Full house buzz to run and run with Iain Glen and ‘Longing’
Busiest actor in showbiz talks to Bridget Galton about his Hampstead role in debut play reworked from Checkhov short stories.
There’s a tangible buzz of excitement around Hampstead Theatre these days. When I arrive to interview the venue’s latest big name actor, the “House Full” sign is pride of place on Eton Avenue and the foyer is thronged with matinée-goers who’ve secured the last tickets for outgoing play Di and Viv and Rose. The last time I visited, they were patiently queuing for returns to see Rupert Everett as Oscar Wilde in The Judas Kiss – a show now running in the West End.
It’s all so different from the pre-Edward Hall wilderness years when play after play received a critical drubbing and even loyal audiences lost faith.
It looks as though that sign will become rather weather-beaten in the coming weeks since the next play, starring Iain Glen, Tamsin Greig and John Sessions, is close to selling out before opening night. Longing is the debut play of novelist William Boyd, of Reckless and Any Human Heart fame, who has turned the characters and settings of two Chekhov short stories into a full-length drama that ploughs the familiar furrow of painfully humorous unfulfilled hope in provincial 19th century Russia.
Glen, possibly the busiest actor in showbiz at the moment, insists: “We are not doing a Chekhov play, we are doing a play in the world of Chekhov.
“It’s inspired by those two stories but he has reworked them so they are unrecognisable.” The actor has recently finished playing Uncle Vanya, but adds: “Chekhov is the master and you can’t get too much of it really. It’s very exciting to do a new play. That was the big draw, as well as William, who is a brilliant novelist. I read the script and thought it was marvellous. It’s a big shift from a novel to writing a play, which has to unfold through dialogue but this is very, very good.”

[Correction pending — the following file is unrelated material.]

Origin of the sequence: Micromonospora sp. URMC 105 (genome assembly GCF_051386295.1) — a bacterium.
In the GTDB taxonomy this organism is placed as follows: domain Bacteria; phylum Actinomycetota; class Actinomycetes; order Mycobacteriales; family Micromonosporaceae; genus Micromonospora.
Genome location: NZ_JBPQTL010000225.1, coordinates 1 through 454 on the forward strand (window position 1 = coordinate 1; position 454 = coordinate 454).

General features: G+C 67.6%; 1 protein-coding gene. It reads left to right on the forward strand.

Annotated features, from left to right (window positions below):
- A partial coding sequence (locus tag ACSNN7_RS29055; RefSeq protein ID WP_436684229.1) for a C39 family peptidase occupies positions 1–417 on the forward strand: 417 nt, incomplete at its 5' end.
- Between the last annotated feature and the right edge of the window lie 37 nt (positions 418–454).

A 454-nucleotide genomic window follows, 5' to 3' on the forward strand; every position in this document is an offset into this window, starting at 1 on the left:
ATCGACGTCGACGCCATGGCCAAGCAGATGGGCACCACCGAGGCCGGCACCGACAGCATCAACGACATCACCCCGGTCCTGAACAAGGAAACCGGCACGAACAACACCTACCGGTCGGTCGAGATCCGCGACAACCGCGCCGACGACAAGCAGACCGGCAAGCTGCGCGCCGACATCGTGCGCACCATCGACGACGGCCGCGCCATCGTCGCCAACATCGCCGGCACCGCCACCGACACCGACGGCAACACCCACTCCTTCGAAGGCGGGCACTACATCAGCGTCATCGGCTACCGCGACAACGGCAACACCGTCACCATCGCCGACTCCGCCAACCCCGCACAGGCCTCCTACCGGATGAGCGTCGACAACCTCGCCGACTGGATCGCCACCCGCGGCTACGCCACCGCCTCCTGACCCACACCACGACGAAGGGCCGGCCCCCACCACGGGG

The 51-year-old, who turns out to be a courteous and relaxed interviewee, plays a successful Moscow lawyer who returns to the country estate where he spent his salad days as a tutor. He once again excites the affections of Greig’s character, one of the daughters of the family, who are seeking his help with their financial woes.
“He’s coming back after a long period to the people he spent this idyllic period with, but there are ulterior motives, and the estate is in jeopardy. He’s a solitary man, although loved by women he’s never been able to commit to a loving long-term relationship. He’s a commitment-phobe.”
The play is billed as humorous, though when I put to Glen that Chekhov too often barely raises a smile, he agrees. “Chekhov can be treated too seriously and forbiddingly and be seen as full of melancholic people and it’s a mystery how he could be misinterpreted that way because he made it clear in his lifetime that he felt the first productions of his great plays were being misplayed and took to writing “comedy” in brackets after the title.
The truth is, like many great plays, they are a mixture of both sadness and humour and should make you laugh and cry. He portrays human nature as messy, unfocused and full of misplaced longing.One of the reasons his plays are universal is those qualities about human nature remain the same.”